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 A Guide to Sideload Android apps on Windows 11

A Guide to Sideload Android apps on Windows 11

The most effective feature of Windows 11 is that it runs android applications. So, if you have recently installed Windows 11, you must be very excited to use it as well. But, there is a catch! Microsoft has paired up with Amazon and allows only the Amazon Appstore. So, that means your Google Play store and its vast library is not accessible to you officially. Amazon play store has only 50 curated apps for now. So, what do you?

Well, Microsoft has come up with the solution too. It provides a working debugging option with the same. So, you can debug the underlying Android layer from the host OS by using a simple Android Debugging Bridge. This ADB allows installing any Android app installation package. So, you can simply sideload your necessary Android apps in Windows, and here is a step-by-step guide to how to do so.

Step-by-Step Guide to Sideloading Android Apps

Please note that the Windows subsystem is beta-quality software. The apps present in the Amazon store are highly optimized for this environment. That is why they can be installed easily. Now, some other Android apps are that can function out of the box. So, the only way you can check the compatibility is to sideload them. Here are some simple steps you can follow for the same.

Download the APK file

  • If the project was created by the community, you should look at the relevant discussion on the XDA forums or other similar websites.
  • Open-source app APKs may frequently be available on GitHub or marketplaces like F-Droid.
  • Finally, it’s worth browsing for third-party APK hosting websites like APK Mirror and APKPure.

Remember that you do not need to use the x86(-64) version of the APK because Intel Bridge Technology allows WSA to simulate native ARM (64) programs on x86 systems. Having said that, for the best performance on a laptop running Windows on ARM, always select the ARM (64) APK.

Start Windows Subsystem

When you have the APK file in your possession, launch the Windows Subsystem for the Android environment. Select “All applications” from the Start Menu, then search for the “Windows Subsystem for Android TM” shortcut. To make it simpler, you may also write “subsystem” into the search box.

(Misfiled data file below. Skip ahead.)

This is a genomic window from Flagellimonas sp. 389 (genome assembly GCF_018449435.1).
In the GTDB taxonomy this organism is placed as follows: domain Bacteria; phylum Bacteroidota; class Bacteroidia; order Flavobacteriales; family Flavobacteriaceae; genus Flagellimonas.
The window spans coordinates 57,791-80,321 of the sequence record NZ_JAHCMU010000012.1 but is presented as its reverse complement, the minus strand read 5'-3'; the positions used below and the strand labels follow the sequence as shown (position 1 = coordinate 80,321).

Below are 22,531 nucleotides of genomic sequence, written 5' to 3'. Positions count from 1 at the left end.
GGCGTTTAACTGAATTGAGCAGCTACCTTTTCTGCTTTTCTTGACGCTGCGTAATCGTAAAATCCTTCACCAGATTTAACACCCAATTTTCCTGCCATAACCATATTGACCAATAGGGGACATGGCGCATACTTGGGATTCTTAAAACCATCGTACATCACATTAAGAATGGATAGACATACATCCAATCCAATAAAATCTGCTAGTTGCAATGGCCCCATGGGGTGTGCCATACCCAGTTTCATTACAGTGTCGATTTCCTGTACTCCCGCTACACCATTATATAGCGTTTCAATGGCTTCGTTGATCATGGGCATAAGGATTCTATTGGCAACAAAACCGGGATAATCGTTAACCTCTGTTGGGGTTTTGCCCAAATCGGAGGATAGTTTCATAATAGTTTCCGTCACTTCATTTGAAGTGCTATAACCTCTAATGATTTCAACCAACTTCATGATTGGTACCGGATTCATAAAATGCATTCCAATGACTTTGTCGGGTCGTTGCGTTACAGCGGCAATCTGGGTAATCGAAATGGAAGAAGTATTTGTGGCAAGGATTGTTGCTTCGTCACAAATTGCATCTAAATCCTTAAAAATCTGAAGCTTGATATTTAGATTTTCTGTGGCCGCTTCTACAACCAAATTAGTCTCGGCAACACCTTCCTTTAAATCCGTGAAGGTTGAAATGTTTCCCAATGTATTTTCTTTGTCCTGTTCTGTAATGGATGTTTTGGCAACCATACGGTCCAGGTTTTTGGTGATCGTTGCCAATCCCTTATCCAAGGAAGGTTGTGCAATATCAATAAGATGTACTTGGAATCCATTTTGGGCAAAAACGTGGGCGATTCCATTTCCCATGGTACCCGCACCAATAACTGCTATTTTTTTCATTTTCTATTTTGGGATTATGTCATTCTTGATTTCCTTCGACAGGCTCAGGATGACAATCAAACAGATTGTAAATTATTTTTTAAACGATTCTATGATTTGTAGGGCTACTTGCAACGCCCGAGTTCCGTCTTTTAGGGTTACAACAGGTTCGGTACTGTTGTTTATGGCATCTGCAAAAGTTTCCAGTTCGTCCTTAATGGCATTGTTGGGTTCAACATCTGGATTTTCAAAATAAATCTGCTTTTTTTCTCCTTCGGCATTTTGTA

Enable Developer Mode

The Windows Subsystem for Android settings screen should now appear. Enable the “Developer mode” toggle by scrolling down.

Access through the localhost interface

We may connect to this specific Android instance using the localhost (127.0.0.1) interface since it is coexisting with the host Windows kernel. In reality, as can be seen under the IP address column, the Android layer also ties itself to a random IP from the 172.30.0.0/24 private network.

To launch the Android layer by launching its built-in file explorer software, click on the “Files” option at the top of the Settings screen if you are unable to see the IP address in the form of 172.30.x.x. The IP address will then appear after clicking the “Refresh” button. Now, you can just click a button to copy it.

Connect to ADB

Once the Android layer has started, we may connect to it from the host Windows 11 OS via ADB. To connect, use either the IP address displayed in the Settings box or localhost (127.0.0.1) with port 58526. Since you’ve configured ADB to be accessible from anywhere on your computer, launch a new Windows Terminal window and enter one of the following commands:

“adb connect <IP address>”

Install APK

We can now use ADB to install the desired APK. The following should be the command:

“adb install <full_path_to_the_APK_files>”

Instead of the standard APK file, your desired program may be offered as an app bundle such as AAB/APKS/APKM/XAPK. If this is the case, follow our instructions for installing Android apps through sideloading.

Create a shortcut

If all goes according to plan, a shortcut to the Android app will be added to the Windows Start Menu, just like any other Windows software. To launch the application, click the shortcut. Installing a launcher on Windows Subsystem for Android is another quick way to access sideloaded programs.

Now, you can enjoy your Android applications in your new Windows 11. Keep in mind that sideloaded programs will have network access, so you may install and utilize the Android version of well-known browsers like Firefox within the Windows Subsystem for Android and use that to start downloading apps right away.

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FAQs

Q. How do I manually install Android apps on Windows 11?

Just like you would if you were using the App store on an Android for Fire device, click on the app icon to install an Android app. After choosing install, let the App store handle the rest. When it’s finished, the install button will change to “Open”. Select it.

Q. Can Windows 11 run Android apps directly?

Yes, Windows 11 can indeed run Android applications. Currently, the function is only accessible in a select few nations, but if you wish, you may run it informally.

Q. Can Windows 11 run APK files?

The public may now install APK on Windows 11 and use their favorite Android apps through Microsoft Store as it has been announced that Windows 11 will enable running Android apps in its future editions in February 2022.

Shreya Sarkar

Shreya Sarkar

A tech enthusiast, who wants to use her knowledge to help others.
Shreya Sarkar
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